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Since the classic wine-food traditions of Europe do not supply us with much guidance on the subject of spicy cuisine, Southern California is the logical place for these pairings to be discovered and popularized. Our great advantage is access to an incredibly broad range of foodstuffs, wines and cultures, and we should be taking advantage of this. Research, of course, implies there will be failures as well as successes. At my house we go ahead and eat them both, but we do our best to remember how the successes were prepared so those can be confidently trotted out for an encore.

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Mole Recipes from Sal Morales at El Dorado Cantina, Brentwood

Moles can be served with roasted chicken, enchiladas, chiles rellenos or tamales, to name a few dishes. Additional mole can be frozen for up to two months.

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Black Mole

Makes about 8 cups

1/2 tablespoon butter

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1 small white onion, chopped

1/2 teaspoon balsamic vinegar

Salt and pepper to taste

2-3 ancho chiles, seeded and toasted

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2-3 chiles negros, seeded and toasted

1/4 cup toasted sesame seeds

1/4 cup toasted almond slices

1/4 cup toasted peanuts

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1-2 garlic cloves

1/4 cup raisins

3 cloves

1/2 pound Mexican chocolate

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3 roasted tomatoes

4 cups chicken stock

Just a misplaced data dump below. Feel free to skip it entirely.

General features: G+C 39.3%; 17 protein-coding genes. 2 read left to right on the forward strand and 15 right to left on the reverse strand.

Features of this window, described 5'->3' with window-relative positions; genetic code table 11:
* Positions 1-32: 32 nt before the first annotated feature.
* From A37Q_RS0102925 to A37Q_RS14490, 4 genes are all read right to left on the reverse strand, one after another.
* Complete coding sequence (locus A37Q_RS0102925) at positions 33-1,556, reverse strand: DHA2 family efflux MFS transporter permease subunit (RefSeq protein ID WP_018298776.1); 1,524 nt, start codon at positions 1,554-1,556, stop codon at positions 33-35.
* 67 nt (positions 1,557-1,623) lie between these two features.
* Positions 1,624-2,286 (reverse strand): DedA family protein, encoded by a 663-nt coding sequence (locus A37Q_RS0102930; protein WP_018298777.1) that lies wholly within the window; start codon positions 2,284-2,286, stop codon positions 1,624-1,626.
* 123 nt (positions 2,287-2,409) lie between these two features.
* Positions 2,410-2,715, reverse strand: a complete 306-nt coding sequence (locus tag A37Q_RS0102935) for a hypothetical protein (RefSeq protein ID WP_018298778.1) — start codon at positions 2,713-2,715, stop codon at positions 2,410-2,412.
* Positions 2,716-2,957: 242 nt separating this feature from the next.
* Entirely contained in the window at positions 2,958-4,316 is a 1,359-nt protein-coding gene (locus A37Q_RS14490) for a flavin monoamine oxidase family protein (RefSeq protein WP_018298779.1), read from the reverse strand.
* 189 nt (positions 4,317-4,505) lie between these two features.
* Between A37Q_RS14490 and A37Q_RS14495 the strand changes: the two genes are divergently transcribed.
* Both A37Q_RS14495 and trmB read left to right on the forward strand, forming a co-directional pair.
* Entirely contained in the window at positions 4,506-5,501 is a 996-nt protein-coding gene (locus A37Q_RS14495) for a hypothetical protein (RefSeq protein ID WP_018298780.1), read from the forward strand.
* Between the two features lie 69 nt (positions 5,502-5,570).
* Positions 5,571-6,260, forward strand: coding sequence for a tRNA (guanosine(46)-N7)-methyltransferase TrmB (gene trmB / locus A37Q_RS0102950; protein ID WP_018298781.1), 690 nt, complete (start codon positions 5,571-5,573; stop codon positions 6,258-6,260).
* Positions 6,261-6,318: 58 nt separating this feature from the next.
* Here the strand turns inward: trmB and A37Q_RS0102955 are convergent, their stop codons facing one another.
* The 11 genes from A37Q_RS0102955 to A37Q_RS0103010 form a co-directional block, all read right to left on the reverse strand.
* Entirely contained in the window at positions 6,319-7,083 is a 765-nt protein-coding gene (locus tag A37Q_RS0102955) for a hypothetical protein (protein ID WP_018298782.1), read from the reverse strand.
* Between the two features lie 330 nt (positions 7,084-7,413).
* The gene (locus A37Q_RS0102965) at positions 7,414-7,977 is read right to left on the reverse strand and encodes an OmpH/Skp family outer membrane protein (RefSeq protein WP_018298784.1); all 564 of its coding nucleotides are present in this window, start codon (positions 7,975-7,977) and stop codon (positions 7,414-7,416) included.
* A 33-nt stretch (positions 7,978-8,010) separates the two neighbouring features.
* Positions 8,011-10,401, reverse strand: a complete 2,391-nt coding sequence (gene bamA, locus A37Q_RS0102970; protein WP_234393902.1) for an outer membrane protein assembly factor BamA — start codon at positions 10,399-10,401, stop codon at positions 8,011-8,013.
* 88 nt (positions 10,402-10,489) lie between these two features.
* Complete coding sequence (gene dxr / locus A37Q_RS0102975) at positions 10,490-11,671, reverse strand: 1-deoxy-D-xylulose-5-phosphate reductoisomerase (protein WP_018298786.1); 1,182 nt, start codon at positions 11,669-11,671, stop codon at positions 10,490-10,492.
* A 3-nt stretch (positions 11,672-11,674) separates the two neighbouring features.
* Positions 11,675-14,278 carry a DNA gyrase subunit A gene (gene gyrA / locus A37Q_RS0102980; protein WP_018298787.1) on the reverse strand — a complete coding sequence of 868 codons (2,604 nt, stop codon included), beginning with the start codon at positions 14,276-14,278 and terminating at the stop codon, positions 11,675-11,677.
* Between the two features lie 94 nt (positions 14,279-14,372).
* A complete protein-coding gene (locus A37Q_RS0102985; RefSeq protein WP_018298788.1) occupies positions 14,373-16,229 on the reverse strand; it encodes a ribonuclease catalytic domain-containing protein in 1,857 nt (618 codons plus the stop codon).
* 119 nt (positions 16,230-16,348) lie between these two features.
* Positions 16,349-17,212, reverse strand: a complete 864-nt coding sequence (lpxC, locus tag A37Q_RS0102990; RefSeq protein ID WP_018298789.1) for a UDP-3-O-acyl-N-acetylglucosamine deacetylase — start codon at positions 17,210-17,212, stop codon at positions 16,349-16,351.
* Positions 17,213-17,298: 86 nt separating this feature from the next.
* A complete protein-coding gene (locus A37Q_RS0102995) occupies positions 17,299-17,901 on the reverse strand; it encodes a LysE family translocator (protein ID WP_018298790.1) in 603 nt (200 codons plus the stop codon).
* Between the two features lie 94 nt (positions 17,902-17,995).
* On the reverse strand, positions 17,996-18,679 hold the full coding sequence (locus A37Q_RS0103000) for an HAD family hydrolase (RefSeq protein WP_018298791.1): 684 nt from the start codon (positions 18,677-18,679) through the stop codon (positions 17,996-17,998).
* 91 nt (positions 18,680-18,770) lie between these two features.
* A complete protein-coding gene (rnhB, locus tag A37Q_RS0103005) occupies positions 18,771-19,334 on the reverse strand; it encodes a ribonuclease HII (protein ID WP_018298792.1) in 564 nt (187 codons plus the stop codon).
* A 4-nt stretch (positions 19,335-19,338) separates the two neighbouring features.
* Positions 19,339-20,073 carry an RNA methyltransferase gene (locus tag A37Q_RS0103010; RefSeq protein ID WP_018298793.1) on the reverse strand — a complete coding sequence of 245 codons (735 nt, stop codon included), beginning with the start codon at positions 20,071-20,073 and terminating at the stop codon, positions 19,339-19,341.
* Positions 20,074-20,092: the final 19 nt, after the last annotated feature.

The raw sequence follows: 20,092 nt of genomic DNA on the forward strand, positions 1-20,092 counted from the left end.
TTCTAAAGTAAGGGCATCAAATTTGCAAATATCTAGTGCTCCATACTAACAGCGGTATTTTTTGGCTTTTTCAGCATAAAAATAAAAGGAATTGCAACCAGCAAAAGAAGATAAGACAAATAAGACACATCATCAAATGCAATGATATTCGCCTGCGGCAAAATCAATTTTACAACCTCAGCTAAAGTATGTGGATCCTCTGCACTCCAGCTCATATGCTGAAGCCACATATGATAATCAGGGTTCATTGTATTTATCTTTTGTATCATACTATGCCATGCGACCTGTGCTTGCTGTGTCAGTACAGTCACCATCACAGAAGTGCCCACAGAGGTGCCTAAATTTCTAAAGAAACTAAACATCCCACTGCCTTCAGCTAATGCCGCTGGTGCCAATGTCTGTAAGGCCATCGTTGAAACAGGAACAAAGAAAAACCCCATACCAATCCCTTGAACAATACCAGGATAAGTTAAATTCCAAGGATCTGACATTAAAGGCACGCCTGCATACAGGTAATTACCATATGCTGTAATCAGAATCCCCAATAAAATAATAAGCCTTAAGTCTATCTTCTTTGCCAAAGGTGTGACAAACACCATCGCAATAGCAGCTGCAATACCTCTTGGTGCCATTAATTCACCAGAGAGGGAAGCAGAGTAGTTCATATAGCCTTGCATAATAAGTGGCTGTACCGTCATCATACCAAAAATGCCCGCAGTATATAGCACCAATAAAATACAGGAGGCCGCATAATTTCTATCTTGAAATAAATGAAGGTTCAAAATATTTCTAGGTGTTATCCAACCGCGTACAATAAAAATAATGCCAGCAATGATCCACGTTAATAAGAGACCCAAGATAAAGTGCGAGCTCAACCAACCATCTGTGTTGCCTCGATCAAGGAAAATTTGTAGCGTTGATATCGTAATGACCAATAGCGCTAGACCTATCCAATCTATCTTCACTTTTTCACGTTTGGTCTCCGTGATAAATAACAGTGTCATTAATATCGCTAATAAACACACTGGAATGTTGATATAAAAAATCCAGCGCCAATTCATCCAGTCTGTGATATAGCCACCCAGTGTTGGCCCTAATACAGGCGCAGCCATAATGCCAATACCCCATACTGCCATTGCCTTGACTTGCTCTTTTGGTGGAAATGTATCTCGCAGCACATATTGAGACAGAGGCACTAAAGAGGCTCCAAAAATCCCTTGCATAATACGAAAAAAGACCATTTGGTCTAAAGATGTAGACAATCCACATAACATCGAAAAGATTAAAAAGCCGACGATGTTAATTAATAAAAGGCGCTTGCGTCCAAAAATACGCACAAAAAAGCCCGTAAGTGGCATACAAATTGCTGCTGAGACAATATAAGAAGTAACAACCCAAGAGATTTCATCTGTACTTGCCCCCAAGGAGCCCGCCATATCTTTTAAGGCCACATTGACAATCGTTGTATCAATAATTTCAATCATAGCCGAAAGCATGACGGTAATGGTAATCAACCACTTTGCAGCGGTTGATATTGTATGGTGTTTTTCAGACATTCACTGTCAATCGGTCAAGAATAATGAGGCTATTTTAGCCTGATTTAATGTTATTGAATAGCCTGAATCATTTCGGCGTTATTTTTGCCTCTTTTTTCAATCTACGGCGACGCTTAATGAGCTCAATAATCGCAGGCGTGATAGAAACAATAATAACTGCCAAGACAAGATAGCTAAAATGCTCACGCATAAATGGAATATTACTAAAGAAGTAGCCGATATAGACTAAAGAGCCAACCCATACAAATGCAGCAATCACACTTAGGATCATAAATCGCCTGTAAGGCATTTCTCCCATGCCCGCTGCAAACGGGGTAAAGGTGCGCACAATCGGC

3 tablespoons vegetable shortening

Heat butter in a heavy 8-inch skillet over medium heat. Add the onions and cook, stirring frequently, until they begin to soften, about 5 minutes. Cover and reduce the heat to medium-low. Continue to cook, stirring occasionally, until the onions are soft and golden brown, 20 minutes longer. Adjust the heat so the onions brown but do not burn. Add balsamic vinegar, plus salt and pepper to taste, and cook for an additional minute. Remove from heat and set aside. Put vegetable shortening and garlic cloves into a stockpot and cook over medium heat for 5 minutes. Then add remaining ingredients, including the onions, and simmer for 45 minutes. Allow mixture to cool. Transfer cooled mixture to a blender and thoroughly puree. Return mixture to sauce pan and simmer for another five minutes.

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Red Mole

Makes about 8 cups

2 ancho chiles, seeded and toasted

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3 guajillo chiles, seeded and toasted

1/4 cup vegetable shortening

5 garlic cloves

Pinch of anise seed

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2 tablespoons sesame seeds

3 medium roasted tomatoes

1/4 cup almonds, toasted

1/8 cup peanuts

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Pinch of ground nutmeg

Pinch of ground cloves

Black pepper to taste

1/2 pound chocolate

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1/4 cup raisins

1 small onion, chopped

4 cups chicken stock

Soak chiles in water for 20 minutes. Place shortening, garlic, sliced onions and anise and sesame seeds in a stock pot and cook over medium heat for 5 minutes. Add tomatoes. Remove chiles from water and place in the stock pot. Add 2 cups of chicken stock and remaining ingredients and simmer for 45 minutes on low heat. Allow mixture to cool. Transfer cooled mixture to a blender and puree. Return mixture to the pot and add remaining chicken stock. Boil for 10 minutes. Remove from heat and allow to cool.

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Chicken with Mole

Serves 4

1 (3 1/2-pound) chicken, cut into pieces

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1/2 yellow onion

1 clove garlic, divided

Salt

4 cups red mole (see recipe above)

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Place the chicken in a Dutch oven. Add onion half, a clove of garlic and water just to cover. Simmer about 20 minutes. Drain and reserve the stock, adding salt to taste. Add the mole and continue to simmer until chicken is cooked, about 10 minutes.